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Evolution in the 1998 Elections
The day after the 1998 elections, news began arriving from allied organizations and members around the country, reporting how state and local elections had affected the future of evolution education in their communities. At first glance, the news appeared to be good: many defeated candidates had been endorsed by the "Religious Right" for their support of policies designed to weaken church-state separation. However, a community may elect a creationist for one office and not another; or regional differences in a state may lead to different districts' electing representatives on both sides of the issue. Moreover, support for "creation science" crosses party lines, and some individuals' support for "creation science" proposals results from their acceptance of arguments for local control of curricula or the fairness of "teaching both sides," rather than religious beliefs. Thus it is the details of local results that give the clearest picture. Here's what we've learned so far:
Alabama's incumbent Governor Fob James, still remembered for offering an ape-imitation as an argument against evolution at the 1995 meeting of his state's Board of Education, was defeated in his bid for re-election.
While California re-elected State Superintendent of Education Delaine Eastin, who supports evolution education, results of local elections are expected to vary. Already, Bill McComas has reported that James Rogan, a Ventura County Republican who expressly supports "creation science", has been elected to the US Congress.
Just days before the election, we received email from Florida asking whether we could verify an allegation that gubernatorial candidate Jeb Bush supports teaching "creation science." We are still exploring this question, and would welcome further information, since Governor-elect Bush was endorsed by the American Family Association, which has opposed evolution education in other states.
Idaho was another state with mixed results. Idaho voters re-elected US Rep. Helen Chenoweth, who has supported a school-prayer amendment and explicitly supports "creation science"; but they rejected Anne Fox's bid for re-election as Superintendent of Public Instruction. Fox, who supported teaching "creation science", lost by a healthy 8% margin.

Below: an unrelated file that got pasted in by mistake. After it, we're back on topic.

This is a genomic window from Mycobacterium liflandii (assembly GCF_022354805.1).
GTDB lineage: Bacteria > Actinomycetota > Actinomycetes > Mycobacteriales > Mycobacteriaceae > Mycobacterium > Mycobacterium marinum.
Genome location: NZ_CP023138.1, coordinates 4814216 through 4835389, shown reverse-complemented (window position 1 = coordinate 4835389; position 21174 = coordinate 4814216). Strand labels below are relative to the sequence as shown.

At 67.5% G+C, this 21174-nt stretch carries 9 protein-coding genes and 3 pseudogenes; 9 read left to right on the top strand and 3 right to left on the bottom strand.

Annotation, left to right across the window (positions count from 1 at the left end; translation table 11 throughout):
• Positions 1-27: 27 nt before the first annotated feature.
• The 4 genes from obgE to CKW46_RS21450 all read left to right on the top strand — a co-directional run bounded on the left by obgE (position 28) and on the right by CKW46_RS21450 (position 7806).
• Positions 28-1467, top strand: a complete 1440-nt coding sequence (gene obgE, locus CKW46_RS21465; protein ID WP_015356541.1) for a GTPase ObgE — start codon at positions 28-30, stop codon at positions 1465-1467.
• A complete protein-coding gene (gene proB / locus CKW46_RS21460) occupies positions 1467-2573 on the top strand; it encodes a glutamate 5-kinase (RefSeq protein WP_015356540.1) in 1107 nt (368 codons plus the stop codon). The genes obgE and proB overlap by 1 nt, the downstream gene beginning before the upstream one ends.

Writing from Kentucky, Thomas Wheeler recalled that earlier in the year, he had read a report in RNCSE that, according to the newsletter of "Operation T.E.A.C.H.", State Senator Gex Williams was willing to introduce an anti-evolution bill in the state legislature. Williams was just defeated in his bid for a seat in the US Congress.
NCSE members Kim Johnson, Dave Thomas, and Richard Talley report mixed results in New Mexico . Roger X Lenard, who has been a strong opponent of evolution while serving on the State Board of Education, lost in his race for a seat in the State House of Representatives. However, P Davis Vickers of Las Lunas, who has been pressing for "creation science" in his school district, was elected to the state House, and Rep Tim Macko, who introduced an anti-evolution bill in 1997, was re-elected.With the election of NCSE member Marshall Berman to the Board of Education, the defeat of antievolution candidates Mary Agnes Gilbert and Darl Miller, and Lenard's vacant seat soon to be filled by a new appointee, New Mexicans are hopeful that the Board will take significant steps to improve science education.
Tennessee shocked the nation with the news of the pre-election murder of Democrat Tommy Burks, a state legislator who was a key supporter of the notorious "Scopes II" anti-evolution bill in 1995. Burks' widow was elected to his seat in the state House of Representatives.
Writing from Texas, Rob Pennock also reports mixed results. Donna Ballard, known in her state as a "firebrand conservative", had worked hard to limit evolution in the curriculum during her term on the State Board of Education. Having resigned when her family moved, she ran for office in her new district, but was defeated by incumbent Rene Nunez. According to Pennock, "Religious conservatives had targeted five seats on the Board. Had they won all five they would have had a majority." They picked up one new seat, and retained one.
From Washington, Pierre Stromberg reported that in pre-election television statements Governor-elect Gary Locke made the evolution-creation controversy a campaign issue, criticizing several Republican opponents for their support of creationism and specifically mentioning the evolution disclaimer bill introduced in the state senate in January 1998.